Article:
Latest Publications

DOI: 10.1016/j.bmc.2019.05.011

Bioorganic & Medicinal Chemistry

The use of Photodynamic Therapy (PDT) for the treatment of several kinds of cancer as well as bacterial, fungal or viral infections has received increasing attention during the last decade. However, the currently clinically approved photosensitizers (PSs) have several drawbacks, including photobleaching, slow clearance from the organism and poor water solubility. To overcome these shortcomings, much effort has been made in the development of new types of PSs, such as Ru(II) polypyridyl complexes. Nevertheless, most studied Ru(II) polypyridyl complexes have a low absorbance in the spectral therapeutic window. In this work, we show that, by carefully selecting substituents on the polypyridyl complex, it is possible to prepare a complex absorbing at much higher wavelength. Specifically, we report on the synthesis and in-depth experimental and theoretical characterisation of a Ru(II) polypyridyl complex (complex 3) combining a s...

DOI: 10.1002/cptc.201900117


A tolane‐based molecule, the 4‐fluorophenyl 4‐((4‐(octyloxy)phenyl)ethynyl)‐benzoate (FOEB), was recently reported to show Crystallisation‐Induced Emission (CIE) and Aggregation‐Caused Quenching (ACQ) [Tong et al., J. Phys. Chem. C, 2015, 119, 21875]. In this work, we rely on a combination of tailored computational methods based on molecular dynamics, (TD‐)DFT and QM/QM’ calculations, to investigate the structural and optical properties of FOEB in solution, crystal and aggregate. First, the computation of the Huang‐Rhys factors and the reorganization energies can rationalize the modulation of the emission efficiency observed when changing the solvent polarity. The moderate fluorescence quenching observed in solution is due to the photophysical energy dissipation caused by low‐frequency vibrational modes involving the lateral groups along with motions out of the plane of the molecule. In crystalline environment, due to the packing arrangment, ther...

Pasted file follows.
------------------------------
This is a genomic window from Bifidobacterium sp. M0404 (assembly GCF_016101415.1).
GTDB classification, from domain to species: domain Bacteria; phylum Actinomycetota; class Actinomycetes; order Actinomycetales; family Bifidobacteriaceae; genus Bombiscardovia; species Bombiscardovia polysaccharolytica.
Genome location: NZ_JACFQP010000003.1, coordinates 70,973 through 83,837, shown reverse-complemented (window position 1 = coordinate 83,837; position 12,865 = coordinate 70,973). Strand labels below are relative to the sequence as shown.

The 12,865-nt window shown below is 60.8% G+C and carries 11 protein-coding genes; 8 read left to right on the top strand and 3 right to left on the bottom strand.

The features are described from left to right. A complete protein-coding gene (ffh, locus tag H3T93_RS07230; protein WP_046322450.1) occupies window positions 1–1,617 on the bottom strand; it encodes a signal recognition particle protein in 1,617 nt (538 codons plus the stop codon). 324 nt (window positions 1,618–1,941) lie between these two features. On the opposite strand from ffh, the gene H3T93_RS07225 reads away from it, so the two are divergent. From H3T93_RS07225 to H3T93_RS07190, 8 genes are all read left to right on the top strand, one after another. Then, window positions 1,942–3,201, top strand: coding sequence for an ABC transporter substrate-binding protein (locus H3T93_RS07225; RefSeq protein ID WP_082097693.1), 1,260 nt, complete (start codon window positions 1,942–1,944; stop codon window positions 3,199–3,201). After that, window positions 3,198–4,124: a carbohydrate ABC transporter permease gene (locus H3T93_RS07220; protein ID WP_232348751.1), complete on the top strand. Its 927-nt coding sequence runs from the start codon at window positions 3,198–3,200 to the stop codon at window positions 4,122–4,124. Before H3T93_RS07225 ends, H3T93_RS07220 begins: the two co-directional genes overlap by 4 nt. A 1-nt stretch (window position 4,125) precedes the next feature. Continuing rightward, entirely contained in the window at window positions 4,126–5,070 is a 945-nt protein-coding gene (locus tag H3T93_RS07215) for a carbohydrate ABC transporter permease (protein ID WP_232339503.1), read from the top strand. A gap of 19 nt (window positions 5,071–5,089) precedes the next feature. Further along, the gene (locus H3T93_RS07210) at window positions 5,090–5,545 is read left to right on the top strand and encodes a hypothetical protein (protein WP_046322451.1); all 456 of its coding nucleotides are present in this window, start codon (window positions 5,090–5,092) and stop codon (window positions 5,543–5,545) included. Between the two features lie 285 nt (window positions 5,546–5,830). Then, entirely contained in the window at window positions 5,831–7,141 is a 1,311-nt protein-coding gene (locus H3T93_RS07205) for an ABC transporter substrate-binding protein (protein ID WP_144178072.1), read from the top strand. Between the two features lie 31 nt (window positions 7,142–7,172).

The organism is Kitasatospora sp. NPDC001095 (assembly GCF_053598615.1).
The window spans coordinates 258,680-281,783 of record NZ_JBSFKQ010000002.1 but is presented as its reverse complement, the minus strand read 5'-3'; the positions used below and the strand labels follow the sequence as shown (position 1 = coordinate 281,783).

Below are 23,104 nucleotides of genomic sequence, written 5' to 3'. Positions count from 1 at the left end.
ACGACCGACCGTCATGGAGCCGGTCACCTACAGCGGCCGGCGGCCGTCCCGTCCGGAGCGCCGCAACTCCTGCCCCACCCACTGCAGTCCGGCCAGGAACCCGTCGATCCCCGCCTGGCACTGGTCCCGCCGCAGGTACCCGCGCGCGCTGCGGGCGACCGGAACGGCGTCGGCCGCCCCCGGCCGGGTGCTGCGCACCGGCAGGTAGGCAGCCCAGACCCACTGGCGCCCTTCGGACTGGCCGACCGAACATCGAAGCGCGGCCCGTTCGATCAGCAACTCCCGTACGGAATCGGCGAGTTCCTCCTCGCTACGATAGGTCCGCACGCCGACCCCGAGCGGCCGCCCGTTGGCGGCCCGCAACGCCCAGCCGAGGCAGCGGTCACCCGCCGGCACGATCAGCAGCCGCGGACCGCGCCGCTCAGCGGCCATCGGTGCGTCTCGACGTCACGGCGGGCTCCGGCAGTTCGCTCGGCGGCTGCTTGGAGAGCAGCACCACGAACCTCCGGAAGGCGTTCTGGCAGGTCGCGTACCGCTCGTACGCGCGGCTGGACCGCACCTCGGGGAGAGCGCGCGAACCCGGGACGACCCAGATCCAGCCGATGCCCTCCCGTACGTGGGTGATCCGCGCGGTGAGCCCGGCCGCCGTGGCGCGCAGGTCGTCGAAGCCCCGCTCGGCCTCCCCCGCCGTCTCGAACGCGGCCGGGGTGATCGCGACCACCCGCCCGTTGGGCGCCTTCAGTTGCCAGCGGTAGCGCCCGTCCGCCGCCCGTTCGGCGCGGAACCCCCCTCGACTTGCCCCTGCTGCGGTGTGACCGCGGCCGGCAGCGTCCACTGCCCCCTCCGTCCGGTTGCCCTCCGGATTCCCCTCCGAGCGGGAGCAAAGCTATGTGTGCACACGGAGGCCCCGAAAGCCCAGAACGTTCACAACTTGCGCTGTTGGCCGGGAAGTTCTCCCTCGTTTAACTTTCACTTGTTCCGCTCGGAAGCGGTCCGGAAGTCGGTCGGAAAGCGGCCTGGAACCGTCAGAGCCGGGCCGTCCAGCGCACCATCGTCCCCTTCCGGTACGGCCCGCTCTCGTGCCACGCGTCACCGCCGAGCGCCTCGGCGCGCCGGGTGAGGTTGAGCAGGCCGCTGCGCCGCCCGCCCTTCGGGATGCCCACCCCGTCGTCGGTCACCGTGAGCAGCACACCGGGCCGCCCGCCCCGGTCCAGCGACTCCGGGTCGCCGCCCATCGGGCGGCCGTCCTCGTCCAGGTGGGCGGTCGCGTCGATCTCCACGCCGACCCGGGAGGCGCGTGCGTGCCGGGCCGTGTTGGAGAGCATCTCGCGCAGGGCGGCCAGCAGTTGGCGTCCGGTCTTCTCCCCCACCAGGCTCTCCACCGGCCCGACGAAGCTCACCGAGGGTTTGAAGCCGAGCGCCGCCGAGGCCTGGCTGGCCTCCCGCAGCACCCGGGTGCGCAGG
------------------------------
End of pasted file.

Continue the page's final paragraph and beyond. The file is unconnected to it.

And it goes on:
DOI: 10.1021/acs.jpcc.9b01047 

The Journal of Physical Chemistry

Oxide-carbonate composite electrolytes are complex materials whose peculiar conductivity performances are yet to be fully understood. Stability issues however arise when the carbonate is combined to an oxide such as TiO2, preventing practical fuel cell application of TiO2-based composites. To investigate the origin of such instability, a combined experimental and Density Functional Theory based approach is here presented and applied to the LiKCO3-TiO2 composite, focusing on energetic, electronic and vibrational properties. The origin of the instability of this composite could be traced back to the intrinsic reducible nature of TiO2, with inserted Li being almost fully oxidized and stabilized by reduced Ti atoms at the oxide surface, thus facilitating LixTiO2 phases formation and accumulation close to the interface between the oxide and the carbonate. This demonstrates that although the interface formation is critical for en...

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